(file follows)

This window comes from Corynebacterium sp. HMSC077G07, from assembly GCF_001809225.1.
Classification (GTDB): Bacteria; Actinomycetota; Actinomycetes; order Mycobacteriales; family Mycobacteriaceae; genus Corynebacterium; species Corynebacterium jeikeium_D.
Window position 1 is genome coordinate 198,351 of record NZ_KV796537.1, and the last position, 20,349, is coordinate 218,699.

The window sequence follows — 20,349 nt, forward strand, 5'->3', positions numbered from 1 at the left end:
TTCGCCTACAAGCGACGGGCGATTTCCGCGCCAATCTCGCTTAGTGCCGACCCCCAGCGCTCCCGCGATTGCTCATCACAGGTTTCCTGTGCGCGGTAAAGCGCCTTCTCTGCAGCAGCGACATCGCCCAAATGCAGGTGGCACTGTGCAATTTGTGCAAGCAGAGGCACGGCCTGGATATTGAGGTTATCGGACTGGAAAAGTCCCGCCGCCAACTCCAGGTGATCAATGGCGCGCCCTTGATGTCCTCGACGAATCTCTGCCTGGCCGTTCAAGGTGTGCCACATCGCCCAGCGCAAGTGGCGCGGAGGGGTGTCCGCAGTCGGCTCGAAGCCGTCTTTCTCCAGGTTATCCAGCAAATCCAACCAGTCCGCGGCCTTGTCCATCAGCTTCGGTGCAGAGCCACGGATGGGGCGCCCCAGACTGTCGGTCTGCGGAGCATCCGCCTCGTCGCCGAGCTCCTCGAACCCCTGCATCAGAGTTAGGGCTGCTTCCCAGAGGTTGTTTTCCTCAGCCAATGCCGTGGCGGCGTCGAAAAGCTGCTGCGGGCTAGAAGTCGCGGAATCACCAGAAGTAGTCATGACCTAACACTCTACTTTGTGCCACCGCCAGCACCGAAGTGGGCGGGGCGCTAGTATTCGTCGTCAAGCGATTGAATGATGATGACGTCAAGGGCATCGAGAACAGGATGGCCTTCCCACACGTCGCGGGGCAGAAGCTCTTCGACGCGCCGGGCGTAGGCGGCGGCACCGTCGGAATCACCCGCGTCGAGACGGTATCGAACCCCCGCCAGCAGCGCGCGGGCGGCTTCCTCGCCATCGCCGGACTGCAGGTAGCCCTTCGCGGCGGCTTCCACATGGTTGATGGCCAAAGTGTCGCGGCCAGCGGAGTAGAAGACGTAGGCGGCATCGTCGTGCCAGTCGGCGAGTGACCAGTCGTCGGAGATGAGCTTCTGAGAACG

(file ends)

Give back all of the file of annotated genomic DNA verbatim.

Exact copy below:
This window comes from Corynebacterium sp. HMSC077G07, from assembly GCF_001809225.1.
Classification (GTDB): Bacteria; Actinomycetota; Actinomycetes; order Mycobacteriales; family Mycobacteriaceae; genus Corynebacterium; species Corynebacterium jeikeium_D.
Window position 1 is genome coordinate 198,351 of record NZ_KV796537.1, and the last position, 20,349, is coordinate 218,699.

The window sequence follows — 20,349 nt, forward strand, 5'->3', positions numbered from 1 at the left end:
TTCGCCTACAAGCGACGGGCGATTTCCGCGCCAATCTCGCTTAGTGCCGACCCCCAGCGCTCCCGCGATTGCTCATCACAGGTTTCCTGTGCGCGGTAAAGCGCCTTCTCTGCAGCAGCGACATCGCCCAAATGCAGGTGGCACTGTGCAATTTGTGCAAGCAGAGGCACGGCCTGGATATTGAGGTTATCGGACTGGAAAAGTCCCGCCGCCAACTCCAGGTGATCAATGGCGCGCCCTTGATGTCCTCGACGAATCTCTGCCTGGCCGTTCAAGGTGTGCCACATCGCCCAGCGCAAGTGGCGCGGAGGGGTGTCCGCAGTCGGCTCGAAGCCGTCTTTCTCCAGGTTATCCAGCAAATCCAACCAGTCCGCGGCCTTGTCCATCAGCTTCGGTGCAGAGCCACGGATGGGGCGCCCCAGACTGTCGGTCTGCGGAGCATCCGCCTCGTCGCCGAGCTCCTCGAACCCCTGCATCAGAGTTAGGGCTGCTTCCCAGAGGTTGTTTTCCTCAGCCAATGCCGTGGCGGCGTCGAAAAGCTGCTGCGGGCTAGAAGTCGCGGAATCACCAGAAGTAGTCATGACCTAACACTCTACTTTGTGCCACCGCCAGCACCGAAGTGGGCGGGGCGCTAGTATTCGTCGTCAAGCGATTGAATGATGATGACGTCAAGGGCATCGAGAACAGGATGGCCTTCCCACACGTCGCGGGGCAGAAGCTCTTCGACGCGCCGGGCGTAGGCGGCGGCACCGTCGGAATCACCCGCGTCGAGACGGTATCGAACCCCCGCCAGCAGCGCGCGGGCGGCTTCCTCGCCATCGCCGGACTGCAGGTAGCCCTTCGCGGCGGCTTCCACATGGTTGATGGCCAAAGTGTCGCGGCCAGCGGAGTAGAAGACGTAGGCGGCATCGTCGTGCCAGTCGGCGAGTGACCAGTCGTCGGAGATGAGCTTCTGAGAACG